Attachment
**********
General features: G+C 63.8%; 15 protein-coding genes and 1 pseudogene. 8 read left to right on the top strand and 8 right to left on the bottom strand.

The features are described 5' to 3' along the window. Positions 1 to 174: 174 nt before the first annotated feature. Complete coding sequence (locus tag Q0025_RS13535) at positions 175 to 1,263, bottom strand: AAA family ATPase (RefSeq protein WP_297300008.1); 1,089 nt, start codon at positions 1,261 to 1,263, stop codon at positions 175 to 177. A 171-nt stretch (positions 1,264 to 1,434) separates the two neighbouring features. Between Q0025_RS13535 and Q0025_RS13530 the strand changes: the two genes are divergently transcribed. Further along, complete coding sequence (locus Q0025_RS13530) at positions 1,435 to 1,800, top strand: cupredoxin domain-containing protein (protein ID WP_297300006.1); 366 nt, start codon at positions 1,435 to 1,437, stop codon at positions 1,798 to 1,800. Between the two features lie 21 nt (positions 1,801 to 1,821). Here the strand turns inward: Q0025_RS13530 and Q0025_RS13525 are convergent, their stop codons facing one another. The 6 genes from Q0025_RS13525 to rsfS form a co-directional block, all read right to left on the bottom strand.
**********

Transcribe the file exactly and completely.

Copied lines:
General features: G+C 63.8%; 15 protein-coding genes and 1 pseudogene. 8 read left to right on the top strand and 8 right to left on the bottom strand.

The features are described 5' to 3' along the window. Positions 1 to 174: 174 nt before the first annotated feature. Complete coding sequence (locus tag Q0025_RS13535) at positions 175 to 1,263, bottom strand: AAA family ATPase (RefSeq protein WP_297300008.1); 1,089 nt, start codon at positions 1,261 to 1,263, stop codon at positions 175 to 177. A 171-nt stretch (positions 1,264 to 1,434) separates the two neighbouring features. Between Q0025_RS13535 and Q0025_RS13530 the strand changes: the two genes are divergently transcribed. Further along, complete coding sequence (locus Q0025_RS13530) at positions 1,435 to 1,800, top strand: cupredoxin domain-containing protein (protein ID WP_297300006.1); 366 nt, start codon at positions 1,435 to 1,437, stop codon at positions 1,798 to 1,800. Between the two features lie 21 nt (positions 1,801 to 1,821). Here the strand turns inward: Q0025_RS13530 and Q0025_RS13525 are convergent, their stop codons facing one another. The 6 genes from Q0025_RS13525 to rsfS form a co-directional block, all read right to left on the bottom strand.